The goal of the localization process is to consistently produce high quality translations release after release through collaboration between the international community, translators, project managers, language leads, and the core team.
A pull request will also be submitted on the day of major feature complete and code complete to ensure latest translations are included in the release.
A pull request may also be submitted for a release candidate.
Important: Please do not submit translations directly via a pull request as they may be lost with the next pull request update from the Mattermost Translation Server.
In order for users to understand the accuracy and coverage of language translations, quality levels are explicitly defined for each language:
100% of translation verified by someone deeply knowledgeable in Mattermost functionality.
100% of translation verified by someone deeply knowledgeable in target language.
No translation may be out-of-date due to changes to English-language text since the last translation and review cycle.
Language must have at least one official reviewer who maintains the language with updated strings imported to the Translation Server over time.
Language must have been in use for at least three full release cycles where end users in target language can share feedback and corrections.
Official languages are listed in Account Settings > Display > Language.
At least 90% of string translation verified by someone deeply knowledgeable in Mattermost functionality and in the target language. Languages at risk for ongoing maintenance can require a higher translation threshold closer to 100%.
Up to 10% of translation may be out-of-date due to changes to English-language text since the last translation and review cycle.
Beta languages are listed in Account Settings > Display > Language appended with (Beta).
Translation has not yet reached Beta quality.
An official language may be changed back to Beta or Alpha if the specified requirements are not met for a release. Similarly, Beta languages may be dropped back to Alpha.
In order to ease the manipulation of strings like these with a special syntax (ICU as a reminder), a developer has created an online tool allowing to test an ICU string. This tool, called Online ICU Message Editor, is displayed as a live editor previewing how a string will appear in context. This tool has been reported by some members of our community as really helpful to translate strings containing an ICU syntax. Don't hesitate to use it.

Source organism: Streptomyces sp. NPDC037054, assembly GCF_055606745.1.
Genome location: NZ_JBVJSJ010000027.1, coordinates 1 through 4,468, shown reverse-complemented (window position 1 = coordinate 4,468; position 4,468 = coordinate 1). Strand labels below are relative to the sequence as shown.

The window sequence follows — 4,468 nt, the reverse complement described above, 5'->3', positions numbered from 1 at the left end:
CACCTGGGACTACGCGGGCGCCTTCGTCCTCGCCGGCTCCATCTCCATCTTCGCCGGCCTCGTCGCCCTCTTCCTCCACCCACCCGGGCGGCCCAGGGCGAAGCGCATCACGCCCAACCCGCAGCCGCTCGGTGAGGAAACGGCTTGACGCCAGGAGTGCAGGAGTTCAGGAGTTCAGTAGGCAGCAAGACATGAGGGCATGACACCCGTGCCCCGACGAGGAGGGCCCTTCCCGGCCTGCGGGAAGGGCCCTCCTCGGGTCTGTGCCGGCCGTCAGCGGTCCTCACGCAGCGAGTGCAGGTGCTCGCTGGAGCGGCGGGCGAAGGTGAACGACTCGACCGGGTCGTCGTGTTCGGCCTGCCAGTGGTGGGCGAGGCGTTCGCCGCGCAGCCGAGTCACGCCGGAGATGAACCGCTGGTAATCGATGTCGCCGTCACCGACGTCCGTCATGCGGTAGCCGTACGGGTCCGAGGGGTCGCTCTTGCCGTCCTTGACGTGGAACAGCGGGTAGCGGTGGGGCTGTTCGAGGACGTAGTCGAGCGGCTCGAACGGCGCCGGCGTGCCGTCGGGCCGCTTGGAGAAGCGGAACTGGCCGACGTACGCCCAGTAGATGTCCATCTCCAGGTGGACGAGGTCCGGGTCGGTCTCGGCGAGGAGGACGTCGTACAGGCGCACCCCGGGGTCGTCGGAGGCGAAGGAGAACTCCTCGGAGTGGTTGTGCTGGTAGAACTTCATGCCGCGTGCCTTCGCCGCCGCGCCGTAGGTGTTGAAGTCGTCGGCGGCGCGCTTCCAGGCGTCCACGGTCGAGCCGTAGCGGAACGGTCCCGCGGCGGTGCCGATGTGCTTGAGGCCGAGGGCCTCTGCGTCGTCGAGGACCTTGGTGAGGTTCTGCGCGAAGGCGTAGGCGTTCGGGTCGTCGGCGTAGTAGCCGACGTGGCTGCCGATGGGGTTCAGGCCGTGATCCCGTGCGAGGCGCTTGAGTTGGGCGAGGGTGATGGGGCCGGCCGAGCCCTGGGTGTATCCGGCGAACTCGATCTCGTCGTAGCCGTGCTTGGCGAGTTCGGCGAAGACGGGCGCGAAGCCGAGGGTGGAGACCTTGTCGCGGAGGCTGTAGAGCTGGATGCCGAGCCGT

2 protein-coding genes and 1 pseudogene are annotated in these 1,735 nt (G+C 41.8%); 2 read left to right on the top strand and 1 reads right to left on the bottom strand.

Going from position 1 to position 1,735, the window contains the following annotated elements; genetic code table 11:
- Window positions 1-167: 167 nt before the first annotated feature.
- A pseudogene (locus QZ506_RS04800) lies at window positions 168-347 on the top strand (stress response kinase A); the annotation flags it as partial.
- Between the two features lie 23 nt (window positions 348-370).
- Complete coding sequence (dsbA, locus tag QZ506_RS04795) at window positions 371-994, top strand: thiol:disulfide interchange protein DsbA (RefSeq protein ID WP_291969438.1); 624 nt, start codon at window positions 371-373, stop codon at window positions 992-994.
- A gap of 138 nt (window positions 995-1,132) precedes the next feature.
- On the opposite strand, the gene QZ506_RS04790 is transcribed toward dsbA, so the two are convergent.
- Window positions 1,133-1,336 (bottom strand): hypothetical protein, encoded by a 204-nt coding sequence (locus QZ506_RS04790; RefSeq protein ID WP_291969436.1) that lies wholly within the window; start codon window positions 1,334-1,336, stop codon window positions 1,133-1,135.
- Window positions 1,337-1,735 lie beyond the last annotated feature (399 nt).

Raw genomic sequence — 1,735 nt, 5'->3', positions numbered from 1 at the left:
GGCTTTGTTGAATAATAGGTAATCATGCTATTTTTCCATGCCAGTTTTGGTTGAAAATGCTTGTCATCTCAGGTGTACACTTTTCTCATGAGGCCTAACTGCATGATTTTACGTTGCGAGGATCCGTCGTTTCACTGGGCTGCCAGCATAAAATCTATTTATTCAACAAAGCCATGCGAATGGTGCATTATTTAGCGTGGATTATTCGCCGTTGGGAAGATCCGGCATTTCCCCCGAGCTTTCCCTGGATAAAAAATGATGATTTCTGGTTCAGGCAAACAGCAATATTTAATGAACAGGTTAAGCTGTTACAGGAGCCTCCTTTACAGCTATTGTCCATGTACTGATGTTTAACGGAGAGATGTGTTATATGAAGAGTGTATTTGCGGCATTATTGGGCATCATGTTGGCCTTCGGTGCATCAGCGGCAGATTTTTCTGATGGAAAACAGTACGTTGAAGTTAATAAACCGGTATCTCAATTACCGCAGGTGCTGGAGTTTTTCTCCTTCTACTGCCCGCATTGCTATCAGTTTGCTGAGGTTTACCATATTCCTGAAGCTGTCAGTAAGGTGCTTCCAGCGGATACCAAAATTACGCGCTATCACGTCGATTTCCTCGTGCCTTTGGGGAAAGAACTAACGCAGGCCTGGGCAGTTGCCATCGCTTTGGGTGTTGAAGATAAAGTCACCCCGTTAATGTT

Some terms used in Mattermost may be technical. If you don't know how to translate a specific term:
If applicable, check how the term has been translated in other locations of the translation you are contributing to.
Use a translation engine to know how others have translated the term.
Download a copy of your translations to your local machine by going to the language of your choice, e.g. German, then Files > Download original translation file (go-i18n JSON file).
Copy the generated [locale].json files to the corresponding directories:
For the server, copy the files to the i18n directory of the mattermost-server project.
For the webapp, copy the files to the i18n directory of the mattermost-webapp project.
Modify the file i18n/i18n.jsx in the mattermost-webapp project to include your translated strings.
Compile and run Mattermost to confirm everything works. You can then review and verify translations from your machine.
If you find a string that has not been translated, search for the string in the respective localization file to confirm it's included for translations. You can find the English version for server, webapp, and mobile projects below:
If it’s included in the file, then most likely it hasn't been translated yet, but is in https://translate.mattermost.com. If you want to confirm whether it's translated, you can check for the respective .json file in the /i18n folder.
Translations require updates on a monthly basis as features are added and changed.
While the formal process for updates has yet to be determined, currently the Release Manager notifies one of the official translation reviewers who then forwards the message to the community of translators. This reminder tends to induce a virtuous cycle of motivation into the community of translators.
Below are current official reviewers and maintainers for languages that have reached at least Beta-quality. Official reviewers submit final translations for languages; maintainers suggest translations and step in when official reviewers aren't able to help in a certain release.